Adam Boyer is essentially a CEO.
As the head coach of the Spalding men’s soccer team, Boyer oversees all aspects of his NCAA Division III program. He recruits, trains, manages and evaluates his student-athletes and staff. He handles a budget, sets a schedule for practices and games and keeps tabs on facilities and transportation.
He plays a hand in marketing and social media, and he organizes community service projects.
And the 31-year-old Boyer, of course, goes out and tries to win games for the Golden Eagles.
Boyer’s multifaceted leadership was recently recognized when he was named one of 20 winners of the inaugural Young Leaders Awards from Louisville Business First, in partnership with YPAL (Young Professionals Association of Louisville). The awards go to “20 rising stars who are demonstrating excellence in both their workplace and in the Louisville community,” according to Business First. He and the others will be honored on March 29 during a reception at the Ice House downtown.
Boyer is the only honoree from a sports-related profession. The others come from more traditional business fields such as accounting, law, fundraising and construction.
“I was excited about it and thankful for the recognition and being able to represent the university on a local level,” Boyer said, “and to get our name out there and let people know what we’re doing, that we have good people here at Spalding who are working hard.
“There is a really impressive group of young professionals in the city. I’m proud to be recognized among them.”
Only a few weeks removed from his 31st birthday, Boyer already has completed six seasons as a head coach at Spalding. As a 25-year-old, the former Centre College All-American and academic All-American was hired to lead the Golden Eagles.
He inherited a team coming off a 1-15 season. Spalding improved to 6-10 in Boyer’s first season, and by 2016, he led the school to the St. Louis Intercollegiate Athletic Conference regular-season title. He was named the league’s coach of the year that season.
“One of the nice aspects of working in smaller-college athletics is you do have your hands in every aspect of the program,” said Boyer, a grad of Manual High School. “I’m very appreciative of the opportunity (athletic director Roger Burkman) gave me to the program at a young age. … To have been a Division III athlete, and now run the only Division III program in my hometown really is a dream come true.”
He added: “It’s been really cool, really fun. For me, nothing can beat running my own college soccer program in my hometown. I think Spalding as a university, as an athletic department has so much potential and is only getting stronger.”
Spalding’s university mission is to serve a diverse community of learners, and Boyer said he’s been proud to recruit a roster that includes players of 10 nationalities, including from Africa, Latin America, East Asia and the Middle East.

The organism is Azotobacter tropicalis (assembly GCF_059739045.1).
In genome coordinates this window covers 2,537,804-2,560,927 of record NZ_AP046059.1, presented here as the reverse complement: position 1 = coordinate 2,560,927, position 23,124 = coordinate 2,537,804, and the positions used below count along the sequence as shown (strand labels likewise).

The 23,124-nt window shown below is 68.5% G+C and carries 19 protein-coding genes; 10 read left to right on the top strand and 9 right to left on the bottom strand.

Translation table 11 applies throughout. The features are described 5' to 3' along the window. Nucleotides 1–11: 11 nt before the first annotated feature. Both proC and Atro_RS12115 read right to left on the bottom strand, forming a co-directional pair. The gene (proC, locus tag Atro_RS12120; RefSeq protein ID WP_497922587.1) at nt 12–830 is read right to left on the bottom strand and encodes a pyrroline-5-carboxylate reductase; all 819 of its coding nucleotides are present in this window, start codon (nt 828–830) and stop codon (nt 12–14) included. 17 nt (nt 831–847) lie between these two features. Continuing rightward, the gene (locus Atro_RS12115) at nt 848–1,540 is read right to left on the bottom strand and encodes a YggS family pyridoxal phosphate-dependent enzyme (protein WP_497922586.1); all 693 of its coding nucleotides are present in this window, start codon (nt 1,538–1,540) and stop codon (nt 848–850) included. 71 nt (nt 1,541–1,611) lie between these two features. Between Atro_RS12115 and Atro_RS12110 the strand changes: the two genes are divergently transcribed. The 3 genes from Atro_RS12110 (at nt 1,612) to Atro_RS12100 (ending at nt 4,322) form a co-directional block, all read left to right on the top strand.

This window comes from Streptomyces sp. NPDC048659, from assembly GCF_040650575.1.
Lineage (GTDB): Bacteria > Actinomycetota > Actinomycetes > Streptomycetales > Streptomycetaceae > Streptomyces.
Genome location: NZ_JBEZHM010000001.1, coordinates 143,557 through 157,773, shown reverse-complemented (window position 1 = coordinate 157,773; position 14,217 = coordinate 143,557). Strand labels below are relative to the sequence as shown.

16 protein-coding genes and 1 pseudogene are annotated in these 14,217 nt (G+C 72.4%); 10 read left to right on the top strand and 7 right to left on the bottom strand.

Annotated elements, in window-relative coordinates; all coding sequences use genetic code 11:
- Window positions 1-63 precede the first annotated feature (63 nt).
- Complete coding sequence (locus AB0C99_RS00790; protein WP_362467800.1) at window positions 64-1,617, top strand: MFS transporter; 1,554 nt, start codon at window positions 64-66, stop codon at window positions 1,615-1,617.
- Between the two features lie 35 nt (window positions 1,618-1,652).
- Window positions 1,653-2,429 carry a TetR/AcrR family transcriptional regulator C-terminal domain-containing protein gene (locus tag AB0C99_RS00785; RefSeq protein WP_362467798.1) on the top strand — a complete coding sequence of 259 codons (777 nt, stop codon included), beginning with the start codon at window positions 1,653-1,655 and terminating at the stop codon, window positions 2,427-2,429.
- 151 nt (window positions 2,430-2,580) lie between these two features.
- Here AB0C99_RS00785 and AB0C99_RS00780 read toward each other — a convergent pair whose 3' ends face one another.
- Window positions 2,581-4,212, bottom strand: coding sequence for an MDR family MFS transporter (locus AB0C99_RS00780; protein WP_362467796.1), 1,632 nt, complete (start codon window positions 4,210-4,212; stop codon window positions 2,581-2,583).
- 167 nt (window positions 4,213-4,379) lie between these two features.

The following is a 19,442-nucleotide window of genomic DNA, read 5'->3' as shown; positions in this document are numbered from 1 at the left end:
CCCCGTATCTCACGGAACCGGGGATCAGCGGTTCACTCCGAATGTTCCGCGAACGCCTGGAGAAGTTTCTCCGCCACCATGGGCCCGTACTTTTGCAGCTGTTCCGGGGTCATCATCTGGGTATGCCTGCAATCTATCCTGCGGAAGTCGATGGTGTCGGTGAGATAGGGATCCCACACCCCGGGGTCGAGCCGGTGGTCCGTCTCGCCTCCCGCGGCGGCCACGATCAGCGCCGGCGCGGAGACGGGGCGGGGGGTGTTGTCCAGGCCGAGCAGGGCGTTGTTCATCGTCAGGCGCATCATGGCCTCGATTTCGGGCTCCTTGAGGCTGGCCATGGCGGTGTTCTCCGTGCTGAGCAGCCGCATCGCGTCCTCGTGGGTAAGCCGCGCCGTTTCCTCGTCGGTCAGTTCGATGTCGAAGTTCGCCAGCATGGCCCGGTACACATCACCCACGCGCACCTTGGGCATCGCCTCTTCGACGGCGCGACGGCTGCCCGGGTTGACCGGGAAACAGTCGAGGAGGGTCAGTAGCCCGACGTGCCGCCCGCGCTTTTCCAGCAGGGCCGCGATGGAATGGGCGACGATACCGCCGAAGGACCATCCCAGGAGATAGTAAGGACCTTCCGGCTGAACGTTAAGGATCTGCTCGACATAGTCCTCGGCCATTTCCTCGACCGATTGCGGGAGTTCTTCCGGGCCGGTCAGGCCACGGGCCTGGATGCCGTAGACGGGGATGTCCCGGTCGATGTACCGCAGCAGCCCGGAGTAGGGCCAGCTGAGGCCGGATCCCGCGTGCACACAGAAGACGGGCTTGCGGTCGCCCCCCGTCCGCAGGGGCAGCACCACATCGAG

“That’s been the neatest aspect of coaching here and probably the most rewarding,” he said. “I’ve grown immensely as an individual getting to be around such a diverse group and learn about their families, their backgrounds and their upbringing.
“Louisville is a diverse city, and what we do we know about the game of soccer? It’s the world’s game, played across the globe. … Soccer as a sport that connects with the diversity that Spalding represents.”
Boyer has led community service initiatives with the soccer team, including through camps and clinics. The Golden Eagles have worked with the Bluegrass Center for Autism, Special Olympics, Jefferson County Public Schools’ ESL Newcomer Academy, Metro Parks, Boys and Girls Haven and the Walden School.
“It’s something that falls within our mission as a university,” Boyer said, “and it’s something individually that I think is important to make a part of the student-athlete experience if you’re coming to Spalding.”
A major initiative for Spalding’s athletic department and soccer program is to complete fundraising for the proposed athletic fields complex a few blocks from campus between South Eighth and South Ninth streets. The project would turn a previously abandoned 7.5-acre tract into home fields for the Golden Eagles’ men’s and women’s soccer and softball teams while creating a large urban green space. The soccer teams currently play home games at Champions Trace Park.
“It’s a motivation to work hard and continue with the mission of the school and the opportunity that’s in front of us,” Boyer said. “We’re kind of looking for that staple facility that kind of exemplifies who we are and where we’re going. I think the complex is exactly that. It’s a type of complex doesn’t exist anywhere in Louisville at this time. It would give us a home to be proud of and a selling point for prospective-athletes and an opportunity to take this program to the next level from a regional and national standpoint.”